What Is Depersonalization?
Medically reviewed by Michael MacIntyre, MD
Depersonalization refers to a feeling of being detached from yourself, including your thoughts, feelings, or body. Some people refer to depersonalization as an out-of-body experience.
Many people experience episodes of depersonalization that last minutes, hours, or days. For others, the feeling of not being real is ongoing. Depersonalization can stem from a variety of mental and physical conditions, as well as trauma, drug use, and sleep deprivation.
Talk to your healthcare provider if you think you are experiencing depersonalization. There are several treatment options that can help, as well as a few practices to possibly prevent new episodes.
Depersonalization is one type of dissociation, or a feeling of unreality. Dissociation isn’t the same as psychosis – a complete break from reality, which can include hallucinations or delusions. People who experience depersonalization are typically aware of their surroundings, but they feel disconnected from them.
Depersonalization is a feeling of being separate from or outside of yourself. During an episode of depersonalization, people may feel:
Detached and distant
Like they are watching themselves from above or observing their own body, thoughts, and emotions
Apathetic (feeling indifferent)
Robot-like or automated
Like they are dreaming
As if they are viewing the world through a veil, glass, or fog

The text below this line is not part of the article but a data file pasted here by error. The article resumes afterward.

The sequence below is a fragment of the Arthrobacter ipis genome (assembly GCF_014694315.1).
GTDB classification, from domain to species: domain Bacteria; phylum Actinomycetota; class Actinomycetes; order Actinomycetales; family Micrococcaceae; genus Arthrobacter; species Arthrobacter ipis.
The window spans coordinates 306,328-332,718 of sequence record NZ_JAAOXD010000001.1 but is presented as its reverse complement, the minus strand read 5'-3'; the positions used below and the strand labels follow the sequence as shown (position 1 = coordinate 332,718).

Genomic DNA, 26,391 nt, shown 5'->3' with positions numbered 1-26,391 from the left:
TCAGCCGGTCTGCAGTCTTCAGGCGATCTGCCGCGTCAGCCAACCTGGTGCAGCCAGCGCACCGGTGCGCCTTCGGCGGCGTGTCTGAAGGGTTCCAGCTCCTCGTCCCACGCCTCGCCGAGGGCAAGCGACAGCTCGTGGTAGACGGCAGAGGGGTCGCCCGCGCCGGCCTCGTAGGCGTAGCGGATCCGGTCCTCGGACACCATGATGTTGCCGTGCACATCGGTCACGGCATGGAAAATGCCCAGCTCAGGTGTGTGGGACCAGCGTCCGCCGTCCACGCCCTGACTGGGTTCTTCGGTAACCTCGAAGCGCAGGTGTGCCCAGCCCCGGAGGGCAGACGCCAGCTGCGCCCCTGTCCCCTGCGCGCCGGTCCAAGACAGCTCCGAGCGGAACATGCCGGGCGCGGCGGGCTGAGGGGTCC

Disconnected from their own memories
What Causes Depersonalization?
There are many different possible causes of depersonalization, including:
Depersonalization/derealization disorder: This type of dissociative disorder involves persistent episodes of either depersonalization, derealization (a sense of disconnection from one’s surroundings or a feeling that the outer world is not real), or both. People with this disorder typically first develop symptoms during childhood or adolescence.
Other mental health conditions: Many other mental illnesses can cause dissociative symptoms like depersonalization. Research suggests about 50% of people with depression, 17% of people with borderline personality disorder (BPD), and 16.3% of people with schizophrenia frequently experience depersonalization, compared to just 1% of people in the general population.
Trauma: Trauma—including grief, loss, accidents, injuries, danger, or experiencing or witnessing any kind of abuse—may trigger episodes of depersonalization for some people.
Drug use: Using psychotropic (mind-altering) drugs, such as marijuana or hallucinogens, can lead to a sense of detachment from oneself.
Panic attacks: Some people with panic disorder have temporary out-of-body experiences during panic attacks.
Sleep deprivation: Chronic or severe sleep deprivation can blur the line between reality and unreality, leading to symptoms of dissociation. Research has shown just one night of sleep loss can cause feelings of depersonalization. Typically, these resolve after getting sleep.